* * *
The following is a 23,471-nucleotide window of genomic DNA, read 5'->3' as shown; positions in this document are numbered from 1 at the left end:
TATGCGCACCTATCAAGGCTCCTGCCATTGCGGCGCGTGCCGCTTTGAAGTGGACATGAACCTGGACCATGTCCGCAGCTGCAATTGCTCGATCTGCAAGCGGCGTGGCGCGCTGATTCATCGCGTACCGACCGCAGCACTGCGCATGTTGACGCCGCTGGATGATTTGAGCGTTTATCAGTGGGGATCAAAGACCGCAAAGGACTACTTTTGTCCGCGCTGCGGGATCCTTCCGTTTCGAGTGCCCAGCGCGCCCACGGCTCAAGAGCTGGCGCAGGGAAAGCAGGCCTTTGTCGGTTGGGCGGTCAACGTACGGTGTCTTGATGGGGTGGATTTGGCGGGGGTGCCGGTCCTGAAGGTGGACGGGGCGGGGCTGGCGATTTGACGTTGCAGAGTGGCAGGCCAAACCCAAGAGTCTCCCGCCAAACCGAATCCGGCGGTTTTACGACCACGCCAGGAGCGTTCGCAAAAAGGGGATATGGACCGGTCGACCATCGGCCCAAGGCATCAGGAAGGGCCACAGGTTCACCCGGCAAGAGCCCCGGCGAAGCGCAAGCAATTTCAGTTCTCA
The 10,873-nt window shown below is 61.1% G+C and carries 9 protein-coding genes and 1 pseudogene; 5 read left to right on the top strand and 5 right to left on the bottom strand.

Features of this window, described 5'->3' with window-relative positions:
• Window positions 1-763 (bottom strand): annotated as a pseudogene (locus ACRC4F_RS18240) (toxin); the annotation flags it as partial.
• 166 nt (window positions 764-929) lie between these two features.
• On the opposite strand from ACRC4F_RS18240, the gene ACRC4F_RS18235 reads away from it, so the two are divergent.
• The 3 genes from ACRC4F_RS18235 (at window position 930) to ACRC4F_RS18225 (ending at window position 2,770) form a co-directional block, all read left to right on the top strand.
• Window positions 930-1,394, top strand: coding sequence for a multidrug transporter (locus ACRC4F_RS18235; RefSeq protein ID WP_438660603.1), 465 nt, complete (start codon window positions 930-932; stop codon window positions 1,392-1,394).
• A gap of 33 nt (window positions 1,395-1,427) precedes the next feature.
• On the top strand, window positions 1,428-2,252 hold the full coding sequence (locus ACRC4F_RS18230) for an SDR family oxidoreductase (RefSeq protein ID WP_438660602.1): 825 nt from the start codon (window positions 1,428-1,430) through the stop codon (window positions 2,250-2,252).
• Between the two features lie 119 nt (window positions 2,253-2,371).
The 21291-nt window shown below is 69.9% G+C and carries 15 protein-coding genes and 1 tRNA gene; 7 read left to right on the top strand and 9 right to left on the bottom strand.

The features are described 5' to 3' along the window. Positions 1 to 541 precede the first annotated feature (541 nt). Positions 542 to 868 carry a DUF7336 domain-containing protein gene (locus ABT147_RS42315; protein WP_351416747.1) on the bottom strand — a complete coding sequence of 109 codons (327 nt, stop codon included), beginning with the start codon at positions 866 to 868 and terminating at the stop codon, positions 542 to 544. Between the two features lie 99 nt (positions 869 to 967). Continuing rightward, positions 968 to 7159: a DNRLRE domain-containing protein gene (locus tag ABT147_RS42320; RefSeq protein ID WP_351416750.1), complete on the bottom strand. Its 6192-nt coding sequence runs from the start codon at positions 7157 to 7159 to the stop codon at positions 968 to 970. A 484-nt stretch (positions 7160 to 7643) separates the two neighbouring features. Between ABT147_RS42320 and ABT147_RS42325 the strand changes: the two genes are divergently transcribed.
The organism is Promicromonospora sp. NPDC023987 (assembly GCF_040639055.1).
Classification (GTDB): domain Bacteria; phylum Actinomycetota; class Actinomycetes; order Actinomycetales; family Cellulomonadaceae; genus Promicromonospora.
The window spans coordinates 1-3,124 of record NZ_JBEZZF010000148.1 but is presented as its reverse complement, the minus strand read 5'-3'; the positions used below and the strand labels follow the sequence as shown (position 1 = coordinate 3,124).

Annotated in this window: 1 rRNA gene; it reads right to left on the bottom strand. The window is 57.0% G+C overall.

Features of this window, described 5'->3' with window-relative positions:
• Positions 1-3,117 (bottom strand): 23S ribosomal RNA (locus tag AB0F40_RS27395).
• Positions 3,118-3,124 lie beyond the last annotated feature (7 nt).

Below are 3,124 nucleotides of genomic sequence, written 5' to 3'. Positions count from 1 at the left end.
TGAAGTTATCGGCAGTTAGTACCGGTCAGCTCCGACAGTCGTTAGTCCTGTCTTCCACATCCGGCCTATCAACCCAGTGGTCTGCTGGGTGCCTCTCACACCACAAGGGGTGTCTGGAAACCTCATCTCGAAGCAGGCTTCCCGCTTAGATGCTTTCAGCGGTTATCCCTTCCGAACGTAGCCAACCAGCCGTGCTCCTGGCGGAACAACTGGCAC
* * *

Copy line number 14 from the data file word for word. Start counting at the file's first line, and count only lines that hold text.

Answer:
The features are described 5' to 3' along the window. Positions 1 to 541 precede the first annotated feature (541 nt). Positions 542 to 868 carry a DUF7336 domain-containing protein gene (locus ABT147_RS42315; protein WP_351416747.1) on the bottom strand — a complete coding sequence of 109 codons (327 nt, stop codon included), beginning with the start codon at positions 866 to 868 and terminating at the stop codon, positions 542 to 544. Between the two features lie 99 nt (positions 869 to 967). Continuing rightward, positions 968 to 7159: a DNRLRE domain-containing protein gene (locus tag ABT147_RS42320; RefSeq protein ID WP_351416750.1), complete on the bottom strand. Its 6192-nt coding sequence runs from the start codon at positions 7157 to 7159 to the stop codon at positions 968 to 970. A 484-nt stretch (positions 7160 to 7643) separates the two neighbouring features. Between ABT147_RS42320 and ABT147_RS42325 the strand changes: the two genes are divergently transcribed.